Major Online Football Betting Ring Broken up by Malaysian Police

Filed under: Casino News |

Chinese organisers among the 137 people arrested

In one of the biggest busts yet seen in anti-online gambling initiatives in Malaysia, police report that a football betting ring exploiting top British matches has been broken up with the arrest Thursday of 137 people, mostly originating from China and Taiwan.

Police spokesman Abdul Rashid Abdul Wahab revealed that only five of those arrested were Malaysians. “They were involved in football gambling, online gambling and in computer scam activities,” he said.

The ring organised betting on English Premier League games, and other forms of online gambling, but is also alleged to have carried out Internet scams that sought to obtain the credit card numbers of victims in China, Taiwan and Portugal by sending fake email notices claiming the recipients had overdue debts.

The spokesman described the criminal organisation as relatively sophisticated, with the five bungalows raided by police Thursday well equipped with closed-circuit televisions systems for security and advance warning of police activity.

Police conducted the raid after receiving a tip-off from an informant.

Aseh Che Mat, chairman of the Football Association of Malaysia’s (FAM) transparency committee applauded the break up of the ring.

“I praise the swift action by Malaysian police to wipe out this syndicate. Criminal syndicates must realise they cannot sustain their activities in Malaysia for long,” he said.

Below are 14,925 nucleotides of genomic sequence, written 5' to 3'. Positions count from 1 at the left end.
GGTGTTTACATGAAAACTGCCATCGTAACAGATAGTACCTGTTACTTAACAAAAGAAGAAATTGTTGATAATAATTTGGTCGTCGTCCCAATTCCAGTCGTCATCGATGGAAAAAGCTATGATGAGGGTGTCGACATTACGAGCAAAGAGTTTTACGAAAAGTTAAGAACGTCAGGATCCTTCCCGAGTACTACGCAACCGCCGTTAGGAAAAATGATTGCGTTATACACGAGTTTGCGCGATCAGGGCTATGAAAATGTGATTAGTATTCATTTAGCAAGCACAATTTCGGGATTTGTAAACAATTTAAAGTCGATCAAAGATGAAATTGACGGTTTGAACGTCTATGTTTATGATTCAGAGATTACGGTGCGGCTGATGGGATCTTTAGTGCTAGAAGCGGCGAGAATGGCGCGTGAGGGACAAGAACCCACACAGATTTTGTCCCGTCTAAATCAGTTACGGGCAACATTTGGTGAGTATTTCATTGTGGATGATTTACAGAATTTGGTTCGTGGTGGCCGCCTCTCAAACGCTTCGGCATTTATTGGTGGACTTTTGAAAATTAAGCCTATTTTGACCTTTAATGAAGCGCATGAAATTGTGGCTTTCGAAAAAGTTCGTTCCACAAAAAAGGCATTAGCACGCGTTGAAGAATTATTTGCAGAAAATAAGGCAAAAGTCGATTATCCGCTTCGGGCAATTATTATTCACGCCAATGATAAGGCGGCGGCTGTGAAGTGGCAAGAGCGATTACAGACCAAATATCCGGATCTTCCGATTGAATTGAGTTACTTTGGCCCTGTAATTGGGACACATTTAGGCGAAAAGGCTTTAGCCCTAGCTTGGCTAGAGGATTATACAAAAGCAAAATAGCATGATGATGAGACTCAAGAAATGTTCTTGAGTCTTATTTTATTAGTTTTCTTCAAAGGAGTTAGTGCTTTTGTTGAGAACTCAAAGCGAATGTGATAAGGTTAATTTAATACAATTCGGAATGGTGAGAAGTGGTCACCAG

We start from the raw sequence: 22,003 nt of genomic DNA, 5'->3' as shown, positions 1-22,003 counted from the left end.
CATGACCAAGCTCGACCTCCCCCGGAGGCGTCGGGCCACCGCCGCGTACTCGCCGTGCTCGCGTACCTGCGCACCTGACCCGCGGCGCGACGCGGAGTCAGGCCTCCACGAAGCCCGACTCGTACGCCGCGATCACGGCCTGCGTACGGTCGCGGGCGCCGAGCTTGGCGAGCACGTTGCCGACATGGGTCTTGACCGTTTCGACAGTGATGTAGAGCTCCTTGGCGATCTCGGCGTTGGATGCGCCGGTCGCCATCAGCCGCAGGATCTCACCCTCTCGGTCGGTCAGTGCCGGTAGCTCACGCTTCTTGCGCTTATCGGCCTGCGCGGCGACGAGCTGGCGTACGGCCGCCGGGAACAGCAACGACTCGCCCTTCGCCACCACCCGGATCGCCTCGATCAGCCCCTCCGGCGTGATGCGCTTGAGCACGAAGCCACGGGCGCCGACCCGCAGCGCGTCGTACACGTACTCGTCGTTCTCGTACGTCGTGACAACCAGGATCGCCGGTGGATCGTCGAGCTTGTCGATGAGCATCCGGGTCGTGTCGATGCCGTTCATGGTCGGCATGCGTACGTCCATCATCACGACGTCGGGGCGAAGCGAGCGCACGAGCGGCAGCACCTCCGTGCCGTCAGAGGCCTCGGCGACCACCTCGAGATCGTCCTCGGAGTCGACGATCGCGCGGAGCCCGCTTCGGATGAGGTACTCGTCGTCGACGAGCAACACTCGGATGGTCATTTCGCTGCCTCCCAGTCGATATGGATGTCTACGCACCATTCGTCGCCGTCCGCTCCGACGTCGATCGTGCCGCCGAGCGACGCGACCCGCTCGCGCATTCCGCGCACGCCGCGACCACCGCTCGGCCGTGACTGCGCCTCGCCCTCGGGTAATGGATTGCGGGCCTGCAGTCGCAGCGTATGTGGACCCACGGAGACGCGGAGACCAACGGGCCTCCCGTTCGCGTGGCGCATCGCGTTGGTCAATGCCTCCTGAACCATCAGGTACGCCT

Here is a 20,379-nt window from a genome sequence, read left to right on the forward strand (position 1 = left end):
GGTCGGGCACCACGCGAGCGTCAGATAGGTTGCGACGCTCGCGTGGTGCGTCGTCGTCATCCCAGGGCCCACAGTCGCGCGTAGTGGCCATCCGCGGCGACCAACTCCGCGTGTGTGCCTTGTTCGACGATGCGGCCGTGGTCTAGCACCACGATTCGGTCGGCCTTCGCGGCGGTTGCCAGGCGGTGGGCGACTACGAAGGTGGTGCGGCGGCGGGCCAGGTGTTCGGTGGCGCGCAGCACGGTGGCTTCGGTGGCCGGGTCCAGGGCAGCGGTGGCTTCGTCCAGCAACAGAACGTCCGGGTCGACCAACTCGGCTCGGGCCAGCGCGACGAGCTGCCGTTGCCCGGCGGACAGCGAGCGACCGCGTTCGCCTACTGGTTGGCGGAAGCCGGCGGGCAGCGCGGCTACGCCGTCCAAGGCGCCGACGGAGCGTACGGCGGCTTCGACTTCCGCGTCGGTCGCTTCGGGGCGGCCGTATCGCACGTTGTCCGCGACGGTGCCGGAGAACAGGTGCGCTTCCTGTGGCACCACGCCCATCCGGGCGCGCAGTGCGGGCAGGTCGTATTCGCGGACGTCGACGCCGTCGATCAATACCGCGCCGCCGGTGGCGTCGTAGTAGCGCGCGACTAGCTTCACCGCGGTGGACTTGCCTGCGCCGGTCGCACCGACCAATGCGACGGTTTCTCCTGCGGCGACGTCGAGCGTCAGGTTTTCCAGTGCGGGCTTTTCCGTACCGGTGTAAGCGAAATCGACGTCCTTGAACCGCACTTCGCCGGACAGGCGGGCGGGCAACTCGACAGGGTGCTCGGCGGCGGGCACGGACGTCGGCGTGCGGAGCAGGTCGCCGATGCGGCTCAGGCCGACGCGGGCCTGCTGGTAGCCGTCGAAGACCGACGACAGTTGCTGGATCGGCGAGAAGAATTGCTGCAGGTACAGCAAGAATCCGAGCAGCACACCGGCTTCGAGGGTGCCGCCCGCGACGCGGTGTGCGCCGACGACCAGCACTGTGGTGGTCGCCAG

Asian Football Confederation (AFC) general secretary Alex Soosay also hailed the raid. “Gambling has been detrimental to the development of football in Asia,” he said.

UPDATE: As this story spread across global mainstream media, further details of the police action surfaced.

It appears that the police tip-off was originally that the raided premises were involved in drug activity, but that the police nevertheless scored a major anti-crime hit due to the diverse criminal activity taking place around the complex, which included internet-based fraud scams.

One police spokesman has since estimated that, based on seized records, the criminal enterprise generated revenues in excess of US$1.3 billion in just over a month of operation.

The ring operated from several luxury bungalows in an upscale gated community “home to several ministers and former cabinet members,” The Star newspaper reported. The bungalows had closed-circuit video systems for security and suspects were equipped with 241 mobile phones and 43 computers, the New Straits Times said.

It now appears that the number of those held by police is 144.